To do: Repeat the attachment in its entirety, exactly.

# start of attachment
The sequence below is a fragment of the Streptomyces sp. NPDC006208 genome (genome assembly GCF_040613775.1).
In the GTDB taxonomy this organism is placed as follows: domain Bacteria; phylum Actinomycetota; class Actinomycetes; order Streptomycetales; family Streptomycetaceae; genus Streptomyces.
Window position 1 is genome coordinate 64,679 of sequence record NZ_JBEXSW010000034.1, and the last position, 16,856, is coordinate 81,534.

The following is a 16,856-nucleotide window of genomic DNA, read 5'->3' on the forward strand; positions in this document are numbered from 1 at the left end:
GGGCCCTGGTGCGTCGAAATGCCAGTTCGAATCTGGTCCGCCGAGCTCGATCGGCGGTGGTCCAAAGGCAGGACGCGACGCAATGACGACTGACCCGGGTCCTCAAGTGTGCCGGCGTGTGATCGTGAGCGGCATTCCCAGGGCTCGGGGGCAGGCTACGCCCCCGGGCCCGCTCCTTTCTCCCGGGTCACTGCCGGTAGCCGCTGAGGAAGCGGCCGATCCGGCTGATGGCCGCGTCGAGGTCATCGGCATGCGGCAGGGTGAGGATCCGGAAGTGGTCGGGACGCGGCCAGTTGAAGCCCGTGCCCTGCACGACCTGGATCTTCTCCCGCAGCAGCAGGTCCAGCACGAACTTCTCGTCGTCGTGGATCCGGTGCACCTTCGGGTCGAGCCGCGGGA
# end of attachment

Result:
The sequence below is a fragment of the Streptomyces sp. NPDC006208 genome (genome assembly GCF_040613775.1).
In the GTDB taxonomy this organism is placed as follows: domain Bacteria; phylum Actinomycetota; class Actinomycetes; order Streptomycetales; family Streptomycetaceae; genus Streptomyces.
Window position 1 is genome coordinate 64,679 of sequence record NZ_JBEXSW010000034.1, and the last position, 16,856, is coordinate 81,534.

The following is a 16,856-nucleotide window of genomic DNA, read 5'->3' on the forward strand; positions in this document are numbered from 1 at the left end:
GGGCCCTGGTGCGTCGAAATGCCAGTTCGAATCTGGTCCGCCGAGCTCGATCGGCGGTGGTCCAAAGGCAGGACGCGACGCAATGACGACTGACCCGGGTCCTCAAGTGTGCCGGCGTGTGATCGTGAGCGGCATTCCCAGGGCTCGGGGGCAGGCTACGCCCCCGGGCCCGCTCCTTTCTCCCGGGTCACTGCCGGTAGCCGCTGAGGAAGCGGCCGATCCGGCTGATGGCCGCGTCGAGGTCATCGGCATGCGGCAGGGTGAGGATCCGGAAGTGGTCGGGACGCGGCCAGTTGAAGCCCGTGCCCTGCACGACCTGGATCTTCTCCCGCAGCAGCAGGTCCAGCACGAACTTCTCGTCGTCGTGGATCCGGTGCACCTTCGGGTCGAGCCGCGGGA